Taken from a Stabroek News piece published on February 19th, 2012.
The Yellow Banded Poison Dart Frog (Dendrobates leucomelas) is the largest of the Dendrobatid frogs and has been seen in the Burro Burro river of Surama and the Clarence Mountain Trail in Aranaputa. These frogs are restricted to the neo-tropics and can be found in Venezuela, northern Brazil, Colombia and Guyana. The species likes wet habitats and can be found on the forest floor among the leaf litter, near roots and moist tree trunks and rocks. It is the only known species of Poison Dart Frogs that estivate (burrow in leaf litter and sleep) during the dry season.
Dendrobates luecomelas can be distinguished by its bright yellow on black patterning. As the frog gets older it is said that the black bands break off into spots while others interpret the patterning as having black spots within the yellow bands. Either way the bright yellow colour signals a warning to potential predators indicating danger. The toxins found in the skin are poisonous to most predators. These toxins are derived from the insects that the frog eats, especially ants, in its diet.
This species is diurnal and will spend most of its time on the forest floor though it can climb. The feet are equipped with glandular pads that enable these frogs to stick to the trees when climbing. The males are especially territorial and are very aggressive in defence of their breeding territory. They are usually solitary except when breeding.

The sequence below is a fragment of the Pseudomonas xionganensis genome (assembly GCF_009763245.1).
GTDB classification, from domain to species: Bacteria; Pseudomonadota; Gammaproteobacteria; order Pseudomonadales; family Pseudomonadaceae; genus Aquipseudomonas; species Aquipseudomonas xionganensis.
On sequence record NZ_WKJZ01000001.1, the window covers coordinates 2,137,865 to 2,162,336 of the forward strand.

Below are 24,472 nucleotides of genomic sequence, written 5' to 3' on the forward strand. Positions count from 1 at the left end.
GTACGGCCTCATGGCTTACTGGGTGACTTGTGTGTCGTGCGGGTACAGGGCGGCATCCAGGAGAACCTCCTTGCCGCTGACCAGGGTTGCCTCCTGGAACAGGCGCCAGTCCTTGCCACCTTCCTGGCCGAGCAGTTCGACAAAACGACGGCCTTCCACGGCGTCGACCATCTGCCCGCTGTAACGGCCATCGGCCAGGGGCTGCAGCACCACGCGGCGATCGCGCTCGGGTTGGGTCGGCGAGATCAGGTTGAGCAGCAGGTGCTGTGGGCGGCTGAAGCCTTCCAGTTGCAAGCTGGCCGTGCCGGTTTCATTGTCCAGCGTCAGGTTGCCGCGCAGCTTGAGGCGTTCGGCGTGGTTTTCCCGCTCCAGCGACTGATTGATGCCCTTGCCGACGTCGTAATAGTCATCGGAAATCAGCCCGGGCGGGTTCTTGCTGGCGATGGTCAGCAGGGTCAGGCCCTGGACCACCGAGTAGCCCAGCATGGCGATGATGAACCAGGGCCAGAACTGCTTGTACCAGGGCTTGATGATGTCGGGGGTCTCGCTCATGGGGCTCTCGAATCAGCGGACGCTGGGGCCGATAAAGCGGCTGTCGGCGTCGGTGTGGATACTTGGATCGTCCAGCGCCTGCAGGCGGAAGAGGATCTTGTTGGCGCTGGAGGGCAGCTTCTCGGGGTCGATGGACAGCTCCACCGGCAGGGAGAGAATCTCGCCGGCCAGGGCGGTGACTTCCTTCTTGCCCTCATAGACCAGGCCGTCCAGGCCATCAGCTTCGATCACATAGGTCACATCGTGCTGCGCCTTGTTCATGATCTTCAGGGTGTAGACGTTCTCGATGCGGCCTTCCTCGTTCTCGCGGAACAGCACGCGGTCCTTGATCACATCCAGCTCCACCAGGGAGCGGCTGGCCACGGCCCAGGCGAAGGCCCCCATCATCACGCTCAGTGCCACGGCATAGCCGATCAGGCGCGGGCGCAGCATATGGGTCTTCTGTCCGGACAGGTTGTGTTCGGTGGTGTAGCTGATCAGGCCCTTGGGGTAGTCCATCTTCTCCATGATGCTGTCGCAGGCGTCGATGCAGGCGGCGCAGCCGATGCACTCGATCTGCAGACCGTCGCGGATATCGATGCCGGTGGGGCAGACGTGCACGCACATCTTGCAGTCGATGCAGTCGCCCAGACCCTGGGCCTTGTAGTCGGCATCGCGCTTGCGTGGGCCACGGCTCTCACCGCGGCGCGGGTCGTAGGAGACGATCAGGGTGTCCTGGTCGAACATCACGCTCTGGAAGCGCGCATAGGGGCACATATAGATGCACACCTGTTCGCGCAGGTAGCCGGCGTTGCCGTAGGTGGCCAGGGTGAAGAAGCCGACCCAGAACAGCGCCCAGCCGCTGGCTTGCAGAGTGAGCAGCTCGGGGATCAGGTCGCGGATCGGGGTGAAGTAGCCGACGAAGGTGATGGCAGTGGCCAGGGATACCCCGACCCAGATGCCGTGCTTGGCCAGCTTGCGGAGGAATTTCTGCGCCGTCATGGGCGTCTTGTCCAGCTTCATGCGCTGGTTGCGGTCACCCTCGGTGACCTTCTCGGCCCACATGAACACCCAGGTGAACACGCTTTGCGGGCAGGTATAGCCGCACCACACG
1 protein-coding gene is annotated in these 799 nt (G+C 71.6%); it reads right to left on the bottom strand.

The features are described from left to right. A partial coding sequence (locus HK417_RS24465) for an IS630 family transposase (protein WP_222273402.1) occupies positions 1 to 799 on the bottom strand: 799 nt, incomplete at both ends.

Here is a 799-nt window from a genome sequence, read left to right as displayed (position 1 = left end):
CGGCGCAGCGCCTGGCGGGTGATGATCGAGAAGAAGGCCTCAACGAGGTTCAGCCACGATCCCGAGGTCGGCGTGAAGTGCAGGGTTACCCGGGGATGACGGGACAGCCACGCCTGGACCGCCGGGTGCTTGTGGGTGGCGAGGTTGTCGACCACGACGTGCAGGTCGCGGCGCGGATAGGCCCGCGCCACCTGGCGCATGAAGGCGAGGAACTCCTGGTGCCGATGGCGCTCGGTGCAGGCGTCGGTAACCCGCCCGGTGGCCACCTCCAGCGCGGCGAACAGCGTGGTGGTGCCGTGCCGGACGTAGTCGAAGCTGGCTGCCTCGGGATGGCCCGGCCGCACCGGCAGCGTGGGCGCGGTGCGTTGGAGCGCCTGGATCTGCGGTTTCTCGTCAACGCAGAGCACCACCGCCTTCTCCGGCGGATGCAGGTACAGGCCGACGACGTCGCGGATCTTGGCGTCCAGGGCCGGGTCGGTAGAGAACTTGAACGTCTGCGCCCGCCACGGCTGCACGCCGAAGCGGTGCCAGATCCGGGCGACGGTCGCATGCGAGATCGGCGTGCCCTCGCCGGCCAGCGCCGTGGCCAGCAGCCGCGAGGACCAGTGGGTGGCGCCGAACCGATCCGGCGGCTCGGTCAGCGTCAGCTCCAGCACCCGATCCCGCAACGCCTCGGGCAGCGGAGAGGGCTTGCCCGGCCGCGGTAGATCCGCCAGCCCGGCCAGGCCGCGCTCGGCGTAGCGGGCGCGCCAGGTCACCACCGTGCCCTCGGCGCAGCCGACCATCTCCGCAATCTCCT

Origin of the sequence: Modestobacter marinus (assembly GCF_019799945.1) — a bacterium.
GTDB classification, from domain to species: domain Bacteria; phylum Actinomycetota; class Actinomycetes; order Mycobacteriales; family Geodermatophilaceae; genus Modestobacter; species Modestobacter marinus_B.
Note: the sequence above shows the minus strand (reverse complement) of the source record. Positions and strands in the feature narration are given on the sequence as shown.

As indicated, the species is insectivorous and will feed mostly on ants, termites, spiders and small beetles. It will spend a large portion of its time foraging due to the small size of its prey.
The male of the species is the caregiver of the reproductive pair. He will find the most suitable site for the deposition of the eggs; which is usually on the underside of a leaf near water. After fertilization he will remain to protect and maintain the eggs, especially keeping them moist so that they may develop.
When the tadpoles emerge within 14 days of fertilization the male will transport them to a water source. The water source is usually found up in the canopy of water holding plants like bromeliads. The male will deposit one tadpole in each plant to prevent predation of all his offspring. The tadpoles are quite aggressive in their defence of their home, exhibiting cannibalistic behaviour if another tadpole is added to their dwelling by mistake. They develop into froglets in 60 to 70 days. The froglets are miniature versions of the adult only duller in coloration.
The species is part of the pet trade and have been bred in captivity. They are listed as least concerned by the IUCN as it is believed that the population is stable and the species quite common.
My take on this: There are ninja frogs in the rain forest. Thank goodness all I have to contend with are regular tiny, slimy, creepy, green water frogs.